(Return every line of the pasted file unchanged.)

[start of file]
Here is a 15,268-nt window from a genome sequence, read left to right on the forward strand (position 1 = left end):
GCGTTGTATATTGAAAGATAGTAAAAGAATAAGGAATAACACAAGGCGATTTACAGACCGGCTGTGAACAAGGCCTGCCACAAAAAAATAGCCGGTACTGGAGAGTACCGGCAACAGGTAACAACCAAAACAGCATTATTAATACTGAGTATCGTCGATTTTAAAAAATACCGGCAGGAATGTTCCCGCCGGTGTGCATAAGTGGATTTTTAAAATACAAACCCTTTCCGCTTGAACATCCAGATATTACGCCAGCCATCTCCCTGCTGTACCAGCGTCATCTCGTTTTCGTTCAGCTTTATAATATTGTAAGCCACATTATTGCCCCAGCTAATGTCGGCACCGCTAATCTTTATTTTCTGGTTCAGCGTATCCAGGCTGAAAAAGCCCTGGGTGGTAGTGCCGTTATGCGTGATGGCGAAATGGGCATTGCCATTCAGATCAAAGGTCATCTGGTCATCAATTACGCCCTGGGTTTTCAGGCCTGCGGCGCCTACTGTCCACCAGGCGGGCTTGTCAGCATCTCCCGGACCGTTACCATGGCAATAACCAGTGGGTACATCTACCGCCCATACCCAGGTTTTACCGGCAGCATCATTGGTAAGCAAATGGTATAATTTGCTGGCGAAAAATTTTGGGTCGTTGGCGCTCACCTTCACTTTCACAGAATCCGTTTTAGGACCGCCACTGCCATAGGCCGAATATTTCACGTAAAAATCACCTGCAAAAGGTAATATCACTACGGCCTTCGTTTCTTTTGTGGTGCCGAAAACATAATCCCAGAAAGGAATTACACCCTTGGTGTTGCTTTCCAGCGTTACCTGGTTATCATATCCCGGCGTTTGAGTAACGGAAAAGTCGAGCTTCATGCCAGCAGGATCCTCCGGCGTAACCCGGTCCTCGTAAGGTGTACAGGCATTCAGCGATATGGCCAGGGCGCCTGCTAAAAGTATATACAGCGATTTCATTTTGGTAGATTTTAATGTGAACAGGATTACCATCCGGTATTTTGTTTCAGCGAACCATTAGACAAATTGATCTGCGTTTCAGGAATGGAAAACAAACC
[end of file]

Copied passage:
Here is a 15,268-nt window from a genome sequence, read left to right on the forward strand (position 1 = left end):
GCGTTGTATATTGAAAGATAGTAAAAGAATAAGGAATAACACAAGGCGATTTACAGACCGGCTGTGAACAAGGCCTGCCACAAAAAAATAGCCGGTACTGGAGAGTACCGGCAACAGGTAACAACCAAAACAGCATTATTAATACTGAGTATCGTCGATTTTAAAAAATACCGGCAGGAATGTTCCCGCCGGTGTGCATAAGTGGATTTTTAAAATACAAACCCTTTCCGCTTGAACATCCAGATATTACGCCAGCCATCTCCCTGCTGTACCAGCGTCATCTCGTTTTCGTTCAGCTTTATAATATTGTAAGCCACATTATTGCCCCAGCTAATGTCGGCACCGCTAATCTTTATTTTCTGGTTCAGCGTATCCAGGCTGAAAAAGCCCTGGGTGGTAGTGCCGTTATGCGTGATGGCGAAATGGGCATTGCCATTCAGATCAAAGGTCATCTGGTCATCAATTACGCCCTGGGTTTTCAGGCCTGCGGCGCCTACTGTCCACCAGGCGGGCTTGTCAGCATCTCCCGGACCGTTACCATGGCAATAACCAGTGGGTACATCTACCGCCCATACCCAGGTTTTACCGGCAGCATCATTGGTAAGCAAATGGTATAATTTGCTGGCGAAAAATTTTGGGTCGTTGGCGCTCACCTTCACTTTCACAGAATCCGTTTTAGGACCGCCACTGCCATAGGCCGAATATTTCACGTAAAAATCACCTGCAAAAGGTAATATCACTACGGCCTTCGTTTCTTTTGTGGTGCCGAAAACATAATCCCAGAAAGGAATTACACCCTTGGTGTTGCTTTCCAGCGTTACCTGGTTATCATATCCCGGCGTTTGAGTAACGGAAAAGTCGAGCTTCATGCCAGCAGGATCCTCCGGCGTAACCCGGTCCTCGTAAGGTGTACAGGCATTCAGCGATATGGCCAGGGCGCCTGCTAAAAGTATATACAGCGATTTCATTTTGGTAGATTTTAATGTGAACAGGATTACCATCCGGTATTTTGTTTCAGCGAACCATTAGACAAATTGATCTGCGTTTCAGGAATGGAAAACAAACC